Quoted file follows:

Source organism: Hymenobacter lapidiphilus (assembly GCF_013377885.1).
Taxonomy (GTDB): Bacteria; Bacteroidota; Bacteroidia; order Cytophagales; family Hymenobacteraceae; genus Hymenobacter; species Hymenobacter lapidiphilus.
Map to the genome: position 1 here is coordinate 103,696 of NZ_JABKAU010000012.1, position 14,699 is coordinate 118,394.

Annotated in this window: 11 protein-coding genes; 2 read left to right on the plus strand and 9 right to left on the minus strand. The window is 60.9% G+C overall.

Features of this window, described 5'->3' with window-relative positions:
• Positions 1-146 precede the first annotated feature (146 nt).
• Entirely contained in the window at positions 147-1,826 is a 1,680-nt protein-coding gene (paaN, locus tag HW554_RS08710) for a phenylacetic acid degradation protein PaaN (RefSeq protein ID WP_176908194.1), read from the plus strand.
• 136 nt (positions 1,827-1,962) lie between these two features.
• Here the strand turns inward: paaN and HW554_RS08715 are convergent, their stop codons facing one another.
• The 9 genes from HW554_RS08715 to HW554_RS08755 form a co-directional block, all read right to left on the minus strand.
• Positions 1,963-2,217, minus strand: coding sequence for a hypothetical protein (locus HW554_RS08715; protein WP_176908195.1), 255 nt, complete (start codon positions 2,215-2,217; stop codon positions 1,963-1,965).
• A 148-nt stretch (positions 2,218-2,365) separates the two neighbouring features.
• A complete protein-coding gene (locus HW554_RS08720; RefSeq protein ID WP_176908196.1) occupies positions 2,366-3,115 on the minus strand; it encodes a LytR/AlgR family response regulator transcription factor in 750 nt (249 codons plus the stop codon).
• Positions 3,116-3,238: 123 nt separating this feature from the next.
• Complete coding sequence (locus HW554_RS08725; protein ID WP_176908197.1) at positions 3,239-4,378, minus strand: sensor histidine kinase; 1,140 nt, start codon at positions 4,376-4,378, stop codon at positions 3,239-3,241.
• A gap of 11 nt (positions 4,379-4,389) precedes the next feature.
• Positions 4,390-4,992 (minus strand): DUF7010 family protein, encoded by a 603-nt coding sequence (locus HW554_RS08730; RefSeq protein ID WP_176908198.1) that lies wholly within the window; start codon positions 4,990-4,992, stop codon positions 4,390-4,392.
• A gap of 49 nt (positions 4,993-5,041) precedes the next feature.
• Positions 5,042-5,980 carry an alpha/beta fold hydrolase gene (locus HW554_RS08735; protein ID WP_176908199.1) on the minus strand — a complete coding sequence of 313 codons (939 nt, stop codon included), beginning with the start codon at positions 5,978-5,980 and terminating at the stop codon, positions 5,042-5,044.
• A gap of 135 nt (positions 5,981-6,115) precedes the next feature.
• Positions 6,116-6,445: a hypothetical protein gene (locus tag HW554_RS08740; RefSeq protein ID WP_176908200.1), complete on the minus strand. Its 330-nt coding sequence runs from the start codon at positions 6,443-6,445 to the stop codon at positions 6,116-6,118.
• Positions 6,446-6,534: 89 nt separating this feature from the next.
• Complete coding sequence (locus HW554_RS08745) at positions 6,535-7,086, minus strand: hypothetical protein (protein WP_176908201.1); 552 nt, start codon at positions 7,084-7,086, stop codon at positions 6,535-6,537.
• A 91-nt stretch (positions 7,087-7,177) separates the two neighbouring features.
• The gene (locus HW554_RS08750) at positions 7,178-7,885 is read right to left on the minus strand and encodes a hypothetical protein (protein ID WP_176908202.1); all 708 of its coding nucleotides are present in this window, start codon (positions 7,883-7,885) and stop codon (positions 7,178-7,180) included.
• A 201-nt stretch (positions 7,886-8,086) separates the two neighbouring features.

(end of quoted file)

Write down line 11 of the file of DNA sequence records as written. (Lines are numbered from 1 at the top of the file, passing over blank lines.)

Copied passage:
• Positions 1,963-2,217, minus strand: coding sequence for a hypothetical protein (locus HW554_RS08715; protein WP_176908195.1), 255 nt, complete (start codon positions 2,215-2,217; stop codon positions 1,963-1,965).